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Why Does My Regular Doctor Not Prescribe Bio-Identical Hormones?

Updated: Jun 8, 2021

Have you ever been to your primary care, endocrinologist or gynecologist’s doctor office for hormonal symptoms? Were you able to get a solution for your symptoms? One of the most troubling things I come across with new patients who seek hormonal treatment is their frustration with having gone to multiple clinicians with no adequate hormonal evaluation. As a clinician that has post residency training in bio-identical hormones, I can confidently attest that bio-identical or natural hormones are not a topic that are thoroughly taught in medical school or residency. More often than not, going to a doctor with no training in BHRT places the patient at a significant disadvantage, as it is commonly thought in traditional medicine that hormonal imbalance during perimenopause or postmenopause is “normal.” Research indicates, however, this may not be true and that women do not need to suffer. The simple answer to why traditional doctors may not be well versed in hormones comes down to two reasons: the economics and politics of medicine.

Take progesterone, as an example. Natural or bio-identical progesterone (meaning the exact chemical structure that your body produces) cannot be patented, as it is considered a natural substance. Synthetic progesterone, however, such as progestins, are chemically altered and bind to the receptors differently, producing an altered effect. Synthetic hormones can be patented. This is a primary reason why pharmaceutical companies do not promote natural hormones. They cannot profit from natural hormones They can, however, profit from synthetic hormones.

Furthermore, many pharmaceutical companies play a significant role in forming medical guidelines. These companies finance the research that develop the guidelines, which are commonly taught throughout medical school and residency. Future doctors are evaluated and tested on their knowledge of these guidelines. Therefore, when a physician graduates residency training, they enter the world of medicine predominantly carrying knowledge that is promoted by pharmaceutical companies. Indeed, much of this knowledge can be incredibly valuable in caring for patients safely and appropriately. However, when it comes to the topic of hormones, specifically natural hormones, there is limited information taught during a clinician’s academic career.

In March of 2019, the FDA approved the medication, Brexanolone. This medication is considered to be a treatment for postpartum depression. Brexanolone is also known as allopregnanolone, which is a metabolite of progesterone. It is a well known fact that following the delivery of the placenta, there is a significant drop in a woman’s progesterone level. This sudden decrease in progesterone may contribute or exacerbate clinical symptoms of postpartum depression. A doctor may prescribe FDA approved Brexanolone to balance the progesterone deficiency at the cost of $34,000 for one infusion. A doctor, however, may unlikely know to prescribe natural or bio-identical progesterone, at the estimated cost of $40-50 per month, which produces the same metabolite that is in Brexanolone.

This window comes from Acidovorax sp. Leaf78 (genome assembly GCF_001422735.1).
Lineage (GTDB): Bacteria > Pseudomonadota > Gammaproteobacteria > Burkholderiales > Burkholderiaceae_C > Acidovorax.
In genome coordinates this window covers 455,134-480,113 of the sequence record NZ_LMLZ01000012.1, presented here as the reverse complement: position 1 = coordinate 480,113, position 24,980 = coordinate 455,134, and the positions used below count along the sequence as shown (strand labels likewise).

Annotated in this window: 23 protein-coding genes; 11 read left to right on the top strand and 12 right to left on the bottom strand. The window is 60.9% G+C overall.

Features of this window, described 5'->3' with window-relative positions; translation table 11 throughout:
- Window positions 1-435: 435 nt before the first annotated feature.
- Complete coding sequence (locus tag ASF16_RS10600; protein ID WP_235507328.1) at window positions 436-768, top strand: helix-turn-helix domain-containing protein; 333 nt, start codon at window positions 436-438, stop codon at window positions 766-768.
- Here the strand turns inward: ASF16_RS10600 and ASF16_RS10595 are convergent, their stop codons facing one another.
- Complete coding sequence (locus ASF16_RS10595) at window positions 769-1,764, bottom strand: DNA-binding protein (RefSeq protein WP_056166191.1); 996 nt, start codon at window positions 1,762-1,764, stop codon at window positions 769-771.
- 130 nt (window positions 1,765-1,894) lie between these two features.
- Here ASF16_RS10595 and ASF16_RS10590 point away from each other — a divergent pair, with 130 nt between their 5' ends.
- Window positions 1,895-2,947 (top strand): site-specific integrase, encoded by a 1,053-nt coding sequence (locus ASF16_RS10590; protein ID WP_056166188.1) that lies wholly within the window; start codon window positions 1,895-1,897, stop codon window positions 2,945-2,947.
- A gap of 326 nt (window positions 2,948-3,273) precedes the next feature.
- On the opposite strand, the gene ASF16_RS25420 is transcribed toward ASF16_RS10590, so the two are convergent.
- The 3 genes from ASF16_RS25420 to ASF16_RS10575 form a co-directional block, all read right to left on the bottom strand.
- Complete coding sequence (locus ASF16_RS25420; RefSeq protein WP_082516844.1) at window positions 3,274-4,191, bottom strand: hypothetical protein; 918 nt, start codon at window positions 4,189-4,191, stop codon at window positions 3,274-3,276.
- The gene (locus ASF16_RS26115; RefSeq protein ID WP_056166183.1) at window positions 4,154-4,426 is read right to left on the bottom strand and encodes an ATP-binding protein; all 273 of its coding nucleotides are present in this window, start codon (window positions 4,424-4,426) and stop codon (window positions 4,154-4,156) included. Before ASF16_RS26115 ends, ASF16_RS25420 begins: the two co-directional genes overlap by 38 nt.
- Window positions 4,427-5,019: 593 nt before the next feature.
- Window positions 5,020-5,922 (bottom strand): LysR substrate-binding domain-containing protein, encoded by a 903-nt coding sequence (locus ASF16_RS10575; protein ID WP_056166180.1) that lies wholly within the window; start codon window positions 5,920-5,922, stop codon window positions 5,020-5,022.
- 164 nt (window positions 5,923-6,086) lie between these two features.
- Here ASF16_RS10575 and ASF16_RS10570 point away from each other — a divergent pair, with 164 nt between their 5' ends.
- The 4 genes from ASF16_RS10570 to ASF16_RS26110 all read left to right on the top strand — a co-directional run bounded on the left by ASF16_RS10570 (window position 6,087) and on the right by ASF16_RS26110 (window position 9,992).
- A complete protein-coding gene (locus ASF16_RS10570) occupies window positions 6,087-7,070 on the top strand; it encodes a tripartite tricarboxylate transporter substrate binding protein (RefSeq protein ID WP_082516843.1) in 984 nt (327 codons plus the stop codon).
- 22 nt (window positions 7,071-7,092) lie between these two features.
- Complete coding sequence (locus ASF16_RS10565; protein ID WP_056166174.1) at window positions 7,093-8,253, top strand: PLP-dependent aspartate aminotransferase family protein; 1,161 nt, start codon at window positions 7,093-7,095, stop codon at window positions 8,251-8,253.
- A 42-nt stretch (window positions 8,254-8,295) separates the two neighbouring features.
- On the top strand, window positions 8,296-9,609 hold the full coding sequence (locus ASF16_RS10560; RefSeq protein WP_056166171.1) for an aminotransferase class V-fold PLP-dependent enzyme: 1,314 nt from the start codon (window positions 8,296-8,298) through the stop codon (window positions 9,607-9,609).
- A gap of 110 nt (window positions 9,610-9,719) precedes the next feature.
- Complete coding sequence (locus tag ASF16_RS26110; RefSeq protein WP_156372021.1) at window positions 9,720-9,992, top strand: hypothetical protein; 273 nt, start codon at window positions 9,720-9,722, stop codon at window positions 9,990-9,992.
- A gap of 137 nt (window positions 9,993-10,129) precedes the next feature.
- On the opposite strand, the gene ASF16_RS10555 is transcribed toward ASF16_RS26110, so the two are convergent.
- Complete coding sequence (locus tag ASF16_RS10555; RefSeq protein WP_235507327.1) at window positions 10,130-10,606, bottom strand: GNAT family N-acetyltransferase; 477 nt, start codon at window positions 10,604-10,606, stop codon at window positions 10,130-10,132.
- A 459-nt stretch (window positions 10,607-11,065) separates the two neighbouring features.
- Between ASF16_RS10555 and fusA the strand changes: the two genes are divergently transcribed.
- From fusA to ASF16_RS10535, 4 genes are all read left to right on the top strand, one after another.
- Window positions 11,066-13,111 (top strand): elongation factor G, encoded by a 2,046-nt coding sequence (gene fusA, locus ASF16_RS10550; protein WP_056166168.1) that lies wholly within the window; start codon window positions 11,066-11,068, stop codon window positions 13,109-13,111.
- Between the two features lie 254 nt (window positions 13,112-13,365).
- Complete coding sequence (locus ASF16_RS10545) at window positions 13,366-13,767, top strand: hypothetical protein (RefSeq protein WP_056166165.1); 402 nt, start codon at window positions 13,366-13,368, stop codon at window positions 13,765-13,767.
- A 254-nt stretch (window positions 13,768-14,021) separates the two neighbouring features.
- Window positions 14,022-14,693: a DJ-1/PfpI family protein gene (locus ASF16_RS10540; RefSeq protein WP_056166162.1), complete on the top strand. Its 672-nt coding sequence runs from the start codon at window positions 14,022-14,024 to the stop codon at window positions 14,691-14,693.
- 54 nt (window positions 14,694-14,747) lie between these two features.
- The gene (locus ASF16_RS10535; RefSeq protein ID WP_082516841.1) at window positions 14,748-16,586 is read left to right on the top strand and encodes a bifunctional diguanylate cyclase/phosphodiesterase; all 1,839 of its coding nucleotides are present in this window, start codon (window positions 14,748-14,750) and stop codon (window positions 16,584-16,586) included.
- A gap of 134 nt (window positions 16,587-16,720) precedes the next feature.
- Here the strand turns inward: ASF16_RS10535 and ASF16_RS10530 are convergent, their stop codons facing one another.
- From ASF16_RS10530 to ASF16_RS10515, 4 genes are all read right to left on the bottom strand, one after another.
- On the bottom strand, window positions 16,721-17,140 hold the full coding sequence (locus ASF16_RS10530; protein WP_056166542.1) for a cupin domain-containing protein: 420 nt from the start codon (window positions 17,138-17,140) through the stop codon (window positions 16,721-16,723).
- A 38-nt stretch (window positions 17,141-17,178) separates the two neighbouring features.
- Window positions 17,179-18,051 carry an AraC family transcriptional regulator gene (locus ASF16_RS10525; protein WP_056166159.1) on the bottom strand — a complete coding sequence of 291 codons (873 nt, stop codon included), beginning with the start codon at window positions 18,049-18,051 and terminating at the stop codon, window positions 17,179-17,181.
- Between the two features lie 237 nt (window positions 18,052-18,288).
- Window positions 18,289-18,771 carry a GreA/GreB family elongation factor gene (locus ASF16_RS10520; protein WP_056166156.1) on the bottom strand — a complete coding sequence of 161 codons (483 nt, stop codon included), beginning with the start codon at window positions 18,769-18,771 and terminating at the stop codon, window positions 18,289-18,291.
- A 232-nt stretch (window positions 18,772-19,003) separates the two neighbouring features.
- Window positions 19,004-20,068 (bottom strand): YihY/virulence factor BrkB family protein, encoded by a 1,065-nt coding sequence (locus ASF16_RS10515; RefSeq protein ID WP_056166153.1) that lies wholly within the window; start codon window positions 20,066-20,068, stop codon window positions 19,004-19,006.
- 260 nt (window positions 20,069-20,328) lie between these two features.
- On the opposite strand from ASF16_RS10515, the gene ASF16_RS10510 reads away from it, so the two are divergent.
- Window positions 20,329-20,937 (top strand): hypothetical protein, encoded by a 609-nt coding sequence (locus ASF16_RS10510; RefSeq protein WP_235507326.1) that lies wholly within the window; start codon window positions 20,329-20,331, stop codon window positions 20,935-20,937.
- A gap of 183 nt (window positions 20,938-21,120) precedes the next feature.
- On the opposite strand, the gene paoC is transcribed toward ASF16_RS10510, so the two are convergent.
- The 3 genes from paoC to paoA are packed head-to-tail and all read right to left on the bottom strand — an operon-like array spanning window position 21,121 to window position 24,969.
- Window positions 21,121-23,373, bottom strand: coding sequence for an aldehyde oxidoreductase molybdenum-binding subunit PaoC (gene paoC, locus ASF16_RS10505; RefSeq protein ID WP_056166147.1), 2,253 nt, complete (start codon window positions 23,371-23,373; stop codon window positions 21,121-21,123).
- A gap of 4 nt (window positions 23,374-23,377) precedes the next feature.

To further complicate matters, many clinicians who have no formal training in BHRT claim that natural hormones are harmful. Some may claim there is no difference between synthetic and natural hormones. However, countless studies provide evidence regarding the difference between synthetic and natural progesterone. In this study involving 86,881 postmenopausal women, natural progesterone was associated with lower breast cancer risk compared to synthetic progestins. This is a meta-analysis study of postmenopausal women that used progesterone vs. synthetic progestins in combination with oestrogen. The study found that progesterone-oestrogen was associated with a lower risk of breast cancer compared with synthetic progestins. In this study, the use of synthetic progestin had adverse effects on the cardiovascular system by attenuating the benefit of estrogen. Estrogen, playing over 400 functions in the human body, has a significant impact on our cardiovascular health. The study further stated that “natural progesterone seems to be the progestational agent of choice as it avoids the unwanted detrimental effect of synthetic progestins.”

There are countless contributions that traditional doctors and traditional medicine has made with regards to overall patient care. There are advanced screening tools for certain cancers, vaccinations that have eradicated illnesses and medications that aid our body in getting rid of infections. Many traditional clinicians, however, lack sufficient knowledge of hormones and how they play a major role in the well being of a patient as well as prevention of chronic disease. The greatest struggle many patients face is finding a clinician that has post-residency training in BHRT. My hope is that all doctors will eventually become well-versed in the hundreds of studies from around the world that indicate hormones, when given naturally and correctly, can make a remarkable impact on our patients’ lives.



References:


Asi N, Gionfriddo M, Prokop L, et al. “Progesterone vs. synthetic progestins and the risk of breast cancer: a systemic review and meta-analysis.” Systemic Reviews. 2016, Jul.


Rymer, J. “HRT and breast cancer risk.” British Medical Journal. 2019;367:l5928


G M Rosano, C Sarais, S Zoncu, et al. “”The relative effects of progesterone and progestins in hormone replacement therapy.” Human Reproduction. 2000, Jun.


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